Time combat involves fragging actions - the same critical moments will get revisited again and again. While it's all just in our heads and the shared narration, minor inconsistencies are easily glossed over. But once you put mini to map, the players start thinking about line-of-sight, and want to rewind to 3 rounds ago when they had a better shot. You'll never quite get the minis positioned exactly right again, there'll be disagreements about who was where, and it won't be worth the headaches as it takes you out of character.
Make History Real:
When the campaign had advanced for a while, and the Players were ready to start exploring more of time, I found it very helpful to find just a couple of details to focus on in any era.
I picked up some cheap costuming and history books, and book marked them - when the players arrived at a new place or time, I could flip straight to images of the fashions of the era. I'd sometimes have photos of places prepared for when they arrived. I also researched what the food would be like for each era, as that was a great way of making things real (and sometimes disgusting). This was a lot of work, but it paid off really well, and made the second half of the campaign (the century-hopping) feel very different from the first half (which was all focused on a month-and-a-half in a single city).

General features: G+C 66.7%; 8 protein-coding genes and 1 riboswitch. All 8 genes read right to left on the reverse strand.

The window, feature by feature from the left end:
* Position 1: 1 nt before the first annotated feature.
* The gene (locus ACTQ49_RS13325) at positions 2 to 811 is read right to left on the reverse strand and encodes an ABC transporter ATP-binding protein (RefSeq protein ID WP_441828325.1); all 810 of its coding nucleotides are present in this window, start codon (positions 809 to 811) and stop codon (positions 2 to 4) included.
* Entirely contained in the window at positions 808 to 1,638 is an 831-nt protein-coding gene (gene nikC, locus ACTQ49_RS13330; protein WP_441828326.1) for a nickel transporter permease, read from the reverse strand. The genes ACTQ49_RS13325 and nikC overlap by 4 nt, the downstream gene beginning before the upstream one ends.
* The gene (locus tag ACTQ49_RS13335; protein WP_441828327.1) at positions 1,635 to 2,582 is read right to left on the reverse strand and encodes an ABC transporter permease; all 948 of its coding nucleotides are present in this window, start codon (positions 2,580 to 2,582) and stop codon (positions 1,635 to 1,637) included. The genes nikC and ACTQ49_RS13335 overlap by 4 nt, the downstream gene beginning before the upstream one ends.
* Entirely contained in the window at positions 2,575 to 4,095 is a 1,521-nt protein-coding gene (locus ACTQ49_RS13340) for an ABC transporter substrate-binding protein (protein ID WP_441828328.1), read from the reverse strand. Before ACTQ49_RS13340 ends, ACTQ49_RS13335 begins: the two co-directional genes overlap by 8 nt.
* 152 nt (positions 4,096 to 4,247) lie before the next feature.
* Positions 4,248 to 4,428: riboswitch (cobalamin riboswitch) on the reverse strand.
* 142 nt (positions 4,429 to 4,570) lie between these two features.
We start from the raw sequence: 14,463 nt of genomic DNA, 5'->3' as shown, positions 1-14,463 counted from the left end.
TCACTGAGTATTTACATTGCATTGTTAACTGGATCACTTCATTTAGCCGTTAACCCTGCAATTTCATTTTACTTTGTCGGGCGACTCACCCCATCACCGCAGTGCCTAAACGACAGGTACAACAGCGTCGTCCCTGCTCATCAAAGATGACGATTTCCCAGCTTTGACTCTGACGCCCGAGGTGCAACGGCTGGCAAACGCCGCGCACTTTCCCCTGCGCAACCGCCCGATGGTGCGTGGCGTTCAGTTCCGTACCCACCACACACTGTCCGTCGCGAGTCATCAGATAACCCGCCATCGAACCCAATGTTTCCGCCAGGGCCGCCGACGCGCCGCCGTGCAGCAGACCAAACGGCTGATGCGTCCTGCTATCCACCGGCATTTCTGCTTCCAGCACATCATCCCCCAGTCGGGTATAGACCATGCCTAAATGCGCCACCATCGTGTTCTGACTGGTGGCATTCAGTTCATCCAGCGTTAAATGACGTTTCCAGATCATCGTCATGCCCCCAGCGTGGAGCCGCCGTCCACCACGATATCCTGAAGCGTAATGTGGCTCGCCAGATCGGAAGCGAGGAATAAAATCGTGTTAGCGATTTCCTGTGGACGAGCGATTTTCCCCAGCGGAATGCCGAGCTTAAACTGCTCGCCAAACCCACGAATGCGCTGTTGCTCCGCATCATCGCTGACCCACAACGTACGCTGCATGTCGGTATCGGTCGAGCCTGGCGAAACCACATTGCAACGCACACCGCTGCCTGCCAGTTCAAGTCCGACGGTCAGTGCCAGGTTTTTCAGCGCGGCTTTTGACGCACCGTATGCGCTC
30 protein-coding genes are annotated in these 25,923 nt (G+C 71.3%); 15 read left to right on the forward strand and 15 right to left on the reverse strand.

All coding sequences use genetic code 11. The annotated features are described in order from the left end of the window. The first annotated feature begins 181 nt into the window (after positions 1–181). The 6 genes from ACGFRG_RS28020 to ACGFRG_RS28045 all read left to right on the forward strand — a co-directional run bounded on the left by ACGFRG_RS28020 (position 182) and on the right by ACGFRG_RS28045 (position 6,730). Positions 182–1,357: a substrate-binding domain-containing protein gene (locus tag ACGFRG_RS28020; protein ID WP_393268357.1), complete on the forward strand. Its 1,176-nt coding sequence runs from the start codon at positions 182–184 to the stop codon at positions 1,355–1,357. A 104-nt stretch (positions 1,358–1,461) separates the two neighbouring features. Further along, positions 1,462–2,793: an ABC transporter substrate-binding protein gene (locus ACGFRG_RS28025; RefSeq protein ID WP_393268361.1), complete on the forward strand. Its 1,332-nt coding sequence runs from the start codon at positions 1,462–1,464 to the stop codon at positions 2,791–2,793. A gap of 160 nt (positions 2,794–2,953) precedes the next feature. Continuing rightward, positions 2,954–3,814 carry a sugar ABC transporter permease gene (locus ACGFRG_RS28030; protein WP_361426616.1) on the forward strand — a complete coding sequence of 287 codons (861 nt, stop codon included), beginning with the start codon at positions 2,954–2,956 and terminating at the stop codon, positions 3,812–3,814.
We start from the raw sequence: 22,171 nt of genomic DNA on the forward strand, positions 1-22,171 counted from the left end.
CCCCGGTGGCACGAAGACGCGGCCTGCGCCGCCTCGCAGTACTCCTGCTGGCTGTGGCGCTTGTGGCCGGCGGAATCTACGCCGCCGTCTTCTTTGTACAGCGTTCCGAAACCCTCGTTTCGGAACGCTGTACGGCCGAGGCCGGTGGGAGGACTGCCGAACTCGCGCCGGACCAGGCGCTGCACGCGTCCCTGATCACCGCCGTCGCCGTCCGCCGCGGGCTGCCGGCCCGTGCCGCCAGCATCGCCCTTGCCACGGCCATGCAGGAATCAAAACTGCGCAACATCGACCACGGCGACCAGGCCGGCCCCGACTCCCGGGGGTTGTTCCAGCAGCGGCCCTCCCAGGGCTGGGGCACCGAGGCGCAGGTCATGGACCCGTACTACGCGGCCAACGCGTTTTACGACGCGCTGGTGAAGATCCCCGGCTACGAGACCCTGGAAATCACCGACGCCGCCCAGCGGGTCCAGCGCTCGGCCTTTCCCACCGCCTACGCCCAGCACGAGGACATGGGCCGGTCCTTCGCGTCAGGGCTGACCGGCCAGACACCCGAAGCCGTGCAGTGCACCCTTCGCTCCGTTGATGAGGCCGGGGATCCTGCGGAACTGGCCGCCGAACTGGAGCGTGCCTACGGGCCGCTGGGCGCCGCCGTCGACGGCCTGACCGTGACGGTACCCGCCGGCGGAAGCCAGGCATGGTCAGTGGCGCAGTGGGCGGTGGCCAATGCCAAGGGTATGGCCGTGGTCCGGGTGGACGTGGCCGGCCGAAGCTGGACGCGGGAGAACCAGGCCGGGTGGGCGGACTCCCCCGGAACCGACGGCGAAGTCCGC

Part of how I was able to do that without wasting research time was by having the NPC Mentor be several levels of Span ahead of the players. The PCs could go places, and hop around within a few years, but the NPC mentor was the person who took them to Ancient Rome, for example. She was happy to show them around, but they couldn't get home easily without her.
The ability to teleport and time-travel doesn't play as much havoc on the GM as you might imagine, either. The 4th Maxim dictates that players can't just hop around willy-nilly, they need to do so out of the eyes of the public. Oh sure, they may want to go visit Feudal Japan this session, but if they don't know a safe corner to span to, it ain't happening.
On the other hand, when the much-prophecied poop hits the proverbial fan, the untethered players can get pretty crazy. They'll time jump like crazy, with slipshank and other tricks making a complicated mess of the situation quickly. See my map-related advice, above.